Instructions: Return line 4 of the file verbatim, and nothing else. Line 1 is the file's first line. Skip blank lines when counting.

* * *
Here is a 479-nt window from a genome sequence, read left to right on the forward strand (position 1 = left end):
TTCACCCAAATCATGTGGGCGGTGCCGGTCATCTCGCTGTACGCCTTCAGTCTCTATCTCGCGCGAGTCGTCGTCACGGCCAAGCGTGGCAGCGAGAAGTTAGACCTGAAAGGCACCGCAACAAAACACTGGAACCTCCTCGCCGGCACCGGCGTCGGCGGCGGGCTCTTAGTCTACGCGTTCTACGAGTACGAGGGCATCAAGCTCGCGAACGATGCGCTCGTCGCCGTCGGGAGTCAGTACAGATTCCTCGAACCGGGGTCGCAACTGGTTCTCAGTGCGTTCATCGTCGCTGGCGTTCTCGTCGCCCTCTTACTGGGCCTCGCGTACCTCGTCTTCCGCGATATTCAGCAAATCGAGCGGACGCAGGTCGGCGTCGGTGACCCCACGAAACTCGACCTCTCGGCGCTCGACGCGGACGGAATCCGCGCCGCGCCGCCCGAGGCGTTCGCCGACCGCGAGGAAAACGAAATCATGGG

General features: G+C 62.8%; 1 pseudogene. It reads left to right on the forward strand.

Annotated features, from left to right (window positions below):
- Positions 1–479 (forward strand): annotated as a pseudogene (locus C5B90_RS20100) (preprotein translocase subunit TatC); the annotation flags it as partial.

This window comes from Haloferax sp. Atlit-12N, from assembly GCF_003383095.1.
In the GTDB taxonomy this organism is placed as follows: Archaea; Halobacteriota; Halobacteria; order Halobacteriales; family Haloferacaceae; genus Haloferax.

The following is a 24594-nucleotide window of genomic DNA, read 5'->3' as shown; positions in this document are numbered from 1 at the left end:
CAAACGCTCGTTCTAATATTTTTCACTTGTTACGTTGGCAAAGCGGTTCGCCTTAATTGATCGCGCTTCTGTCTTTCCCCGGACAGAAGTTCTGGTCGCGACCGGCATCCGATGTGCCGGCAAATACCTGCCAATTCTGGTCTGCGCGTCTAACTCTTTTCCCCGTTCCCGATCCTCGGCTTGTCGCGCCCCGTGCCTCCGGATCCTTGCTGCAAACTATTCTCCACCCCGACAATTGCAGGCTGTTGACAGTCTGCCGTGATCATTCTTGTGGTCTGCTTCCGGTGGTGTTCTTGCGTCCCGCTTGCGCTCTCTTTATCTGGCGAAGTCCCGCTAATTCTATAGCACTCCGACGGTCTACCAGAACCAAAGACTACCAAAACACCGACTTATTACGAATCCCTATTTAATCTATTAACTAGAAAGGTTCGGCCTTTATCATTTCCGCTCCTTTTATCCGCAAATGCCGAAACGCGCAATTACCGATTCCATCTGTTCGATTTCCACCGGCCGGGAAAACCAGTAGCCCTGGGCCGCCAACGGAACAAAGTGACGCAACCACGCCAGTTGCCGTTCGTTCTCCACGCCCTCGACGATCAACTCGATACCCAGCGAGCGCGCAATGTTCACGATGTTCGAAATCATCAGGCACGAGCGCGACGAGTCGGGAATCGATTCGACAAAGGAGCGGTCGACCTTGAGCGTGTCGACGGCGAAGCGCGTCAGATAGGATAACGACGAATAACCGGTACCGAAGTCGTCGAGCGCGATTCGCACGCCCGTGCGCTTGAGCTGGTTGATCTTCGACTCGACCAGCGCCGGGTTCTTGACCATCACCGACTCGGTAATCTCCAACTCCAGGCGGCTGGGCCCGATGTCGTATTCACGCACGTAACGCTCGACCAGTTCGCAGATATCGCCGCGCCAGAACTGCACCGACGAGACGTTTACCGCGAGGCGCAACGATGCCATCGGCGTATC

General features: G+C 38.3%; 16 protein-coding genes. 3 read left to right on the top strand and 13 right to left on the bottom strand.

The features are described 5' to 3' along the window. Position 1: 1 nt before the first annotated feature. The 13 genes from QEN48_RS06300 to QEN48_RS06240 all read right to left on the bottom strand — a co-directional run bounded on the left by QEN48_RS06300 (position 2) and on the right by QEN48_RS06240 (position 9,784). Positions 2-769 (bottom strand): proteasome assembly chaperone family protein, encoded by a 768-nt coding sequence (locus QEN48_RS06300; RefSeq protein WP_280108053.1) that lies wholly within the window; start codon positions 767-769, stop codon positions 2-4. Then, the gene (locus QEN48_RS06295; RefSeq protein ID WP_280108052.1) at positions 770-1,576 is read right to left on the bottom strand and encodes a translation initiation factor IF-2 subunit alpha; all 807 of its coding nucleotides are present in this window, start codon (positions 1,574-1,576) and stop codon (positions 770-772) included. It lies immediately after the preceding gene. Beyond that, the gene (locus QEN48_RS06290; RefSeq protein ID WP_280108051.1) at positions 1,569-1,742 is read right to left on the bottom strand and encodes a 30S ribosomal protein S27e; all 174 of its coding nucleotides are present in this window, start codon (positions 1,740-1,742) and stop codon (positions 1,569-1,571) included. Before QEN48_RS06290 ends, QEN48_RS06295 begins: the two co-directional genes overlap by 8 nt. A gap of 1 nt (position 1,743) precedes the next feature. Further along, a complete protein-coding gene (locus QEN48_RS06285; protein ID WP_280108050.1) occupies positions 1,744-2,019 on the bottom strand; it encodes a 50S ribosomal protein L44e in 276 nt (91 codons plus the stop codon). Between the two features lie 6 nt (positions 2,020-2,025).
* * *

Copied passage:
Annotated features, from left to right (window positions below):